INDIANAPOLIS (WISH) — A Butler University student raised thousands of dollars to support the family of a 5-year-old with stage 4 cancer by committing to grueling daily workouts.
Noah Weiss, a college junior majoring in marketing, asked friends to donate $1 for each push-up he did during the month of January.
He did 100 push-ups daily — usually in sets of 25 — with the goal of raising $3,100 for Michael Esquivel, a boy in Illinois he had never met.
Weiss was inspired to create a fundraiser for Esquivel after his aunt sent him a link to a GoFundMe page benefiting the boy’s family, he said.
“I reached out to the [Esquivel] family and learned more about what they were going through,” Weiss told News 8. “It was really moving… to know what Michael has had to go through at the age of 5. It’s something that you don’t want to see at all and nobody should have to go through, especially at that age.”
Esquivel was diagnosed as a baby with neuroblastoma, a rare type of cancerous tumor that develops from nerve cells and almost always affects children.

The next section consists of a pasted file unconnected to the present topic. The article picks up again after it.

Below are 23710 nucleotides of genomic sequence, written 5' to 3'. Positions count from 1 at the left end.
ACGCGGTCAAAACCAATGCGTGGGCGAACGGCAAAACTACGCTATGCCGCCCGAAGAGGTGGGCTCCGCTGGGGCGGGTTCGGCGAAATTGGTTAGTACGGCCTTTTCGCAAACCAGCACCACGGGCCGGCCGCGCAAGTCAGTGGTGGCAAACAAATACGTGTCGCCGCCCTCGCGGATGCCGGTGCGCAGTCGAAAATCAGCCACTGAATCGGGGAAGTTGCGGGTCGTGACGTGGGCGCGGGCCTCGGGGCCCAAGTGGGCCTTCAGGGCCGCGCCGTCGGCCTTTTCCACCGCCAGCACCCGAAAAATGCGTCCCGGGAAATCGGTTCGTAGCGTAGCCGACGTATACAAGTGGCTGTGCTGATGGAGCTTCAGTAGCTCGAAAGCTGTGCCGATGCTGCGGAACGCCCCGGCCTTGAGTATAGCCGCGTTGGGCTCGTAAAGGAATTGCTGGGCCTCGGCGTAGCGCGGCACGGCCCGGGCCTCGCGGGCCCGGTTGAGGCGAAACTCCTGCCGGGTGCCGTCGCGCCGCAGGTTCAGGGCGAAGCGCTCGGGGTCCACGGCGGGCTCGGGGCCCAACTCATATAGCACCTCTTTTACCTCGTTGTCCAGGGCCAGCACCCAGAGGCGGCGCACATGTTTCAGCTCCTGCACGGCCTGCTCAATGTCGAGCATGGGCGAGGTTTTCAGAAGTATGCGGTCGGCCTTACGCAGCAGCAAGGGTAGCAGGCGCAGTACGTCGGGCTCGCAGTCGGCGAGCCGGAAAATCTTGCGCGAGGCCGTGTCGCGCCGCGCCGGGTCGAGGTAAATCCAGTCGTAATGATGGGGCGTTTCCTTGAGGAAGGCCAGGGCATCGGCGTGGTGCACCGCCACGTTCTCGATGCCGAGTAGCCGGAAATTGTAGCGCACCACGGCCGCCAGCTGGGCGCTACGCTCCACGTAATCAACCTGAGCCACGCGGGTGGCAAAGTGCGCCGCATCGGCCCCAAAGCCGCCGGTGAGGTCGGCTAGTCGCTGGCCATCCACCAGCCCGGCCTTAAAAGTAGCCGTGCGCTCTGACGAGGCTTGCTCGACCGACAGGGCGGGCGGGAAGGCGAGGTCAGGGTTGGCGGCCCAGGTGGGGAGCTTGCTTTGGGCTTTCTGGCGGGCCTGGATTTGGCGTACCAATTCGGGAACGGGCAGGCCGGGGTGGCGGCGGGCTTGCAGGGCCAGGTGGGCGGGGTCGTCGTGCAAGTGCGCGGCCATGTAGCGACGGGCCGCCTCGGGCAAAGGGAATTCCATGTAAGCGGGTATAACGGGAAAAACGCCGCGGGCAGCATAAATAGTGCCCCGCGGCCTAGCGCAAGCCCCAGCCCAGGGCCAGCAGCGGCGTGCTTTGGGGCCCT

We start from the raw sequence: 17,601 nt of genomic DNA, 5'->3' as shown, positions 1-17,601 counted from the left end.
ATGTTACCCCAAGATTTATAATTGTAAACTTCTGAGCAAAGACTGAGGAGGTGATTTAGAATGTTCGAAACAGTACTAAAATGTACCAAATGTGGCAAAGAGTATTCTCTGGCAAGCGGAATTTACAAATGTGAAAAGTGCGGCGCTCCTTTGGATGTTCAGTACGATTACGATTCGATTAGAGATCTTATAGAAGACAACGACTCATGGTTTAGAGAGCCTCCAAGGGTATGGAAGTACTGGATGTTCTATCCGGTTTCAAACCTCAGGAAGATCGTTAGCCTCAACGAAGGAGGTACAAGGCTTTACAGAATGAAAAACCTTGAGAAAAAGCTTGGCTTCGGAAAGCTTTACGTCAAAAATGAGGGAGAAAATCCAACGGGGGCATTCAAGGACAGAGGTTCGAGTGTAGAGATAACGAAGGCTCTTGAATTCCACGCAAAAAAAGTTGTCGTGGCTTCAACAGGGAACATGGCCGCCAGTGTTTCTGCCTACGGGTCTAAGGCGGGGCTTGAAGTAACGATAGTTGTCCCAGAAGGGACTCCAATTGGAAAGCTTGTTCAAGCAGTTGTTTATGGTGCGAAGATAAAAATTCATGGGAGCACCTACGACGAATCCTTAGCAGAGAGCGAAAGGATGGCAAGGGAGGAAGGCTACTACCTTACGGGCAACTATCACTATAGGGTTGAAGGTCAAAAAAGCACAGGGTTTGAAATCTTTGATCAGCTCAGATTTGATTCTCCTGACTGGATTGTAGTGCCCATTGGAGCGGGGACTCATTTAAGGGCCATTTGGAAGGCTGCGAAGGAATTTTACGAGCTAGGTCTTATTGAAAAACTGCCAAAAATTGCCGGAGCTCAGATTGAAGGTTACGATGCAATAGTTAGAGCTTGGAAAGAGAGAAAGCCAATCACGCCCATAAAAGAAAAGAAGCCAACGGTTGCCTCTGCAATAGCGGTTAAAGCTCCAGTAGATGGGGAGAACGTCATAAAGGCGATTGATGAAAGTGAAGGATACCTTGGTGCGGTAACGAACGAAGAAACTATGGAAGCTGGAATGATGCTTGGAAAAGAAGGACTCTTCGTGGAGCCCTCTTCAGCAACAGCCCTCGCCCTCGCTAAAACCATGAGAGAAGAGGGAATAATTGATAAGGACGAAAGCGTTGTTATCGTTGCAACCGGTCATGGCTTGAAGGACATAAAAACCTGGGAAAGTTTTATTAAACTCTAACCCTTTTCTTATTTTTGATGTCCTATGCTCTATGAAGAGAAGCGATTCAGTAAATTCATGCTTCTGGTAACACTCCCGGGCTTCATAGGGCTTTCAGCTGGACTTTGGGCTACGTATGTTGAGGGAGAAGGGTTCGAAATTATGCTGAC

His cancer went into remission for nearly four years before he relapsed in Dec. 2018, his mother told News 8.
The Chicago-area family travels to New York for Esquivel’s cancer treatments, often documented on the “Prayers for Michael Esquivel” Facebook page.
In 2019, Esquivel underwent 26 rounds of radiation, 15 sessions of immunotherapy, eight rounds of chemotherapy and four surgeries during seven trips to New York, according to the family-run page.
Photos and videos posted by his mother show a boy brimming with curiosity and resilience. Facebook videos show him laughing with doctors while sitting in his hospital bed, singing on Christmas morning days after starting chemotherapy and bowling at the Ronald McDonald House hours after undergoing hive-inducing immunotherapy.
Supporting the tenacious tot by testing his own strength was the “perfect challenge,” Weiss said.
“My mom and my dad are both cancer survivors,” he told News 8. “My grandma on my mom’s side is a cancer survivor and, sadly, my grandma on my dad’s side passed away from breast cancer. In a lot of ways, I felt called to help out.”
Although he completed his month of 3,100 push-ups, Weiss plans to continue his fundraising efforts and campaign to increase awareness of neuroblastoma.
Esquivel’s fight against childhood cancer has instilled a new sense of perspective in many of his college-aged friends, he said.
“It’s easy to get caught in a routine and not understand there’s so much more to life than just making money [and] finding a job,” Weiss explained. “It’s just a reminder that there’s so much more… and that’s the number one goal; to help each other and lean on each other during tough times.”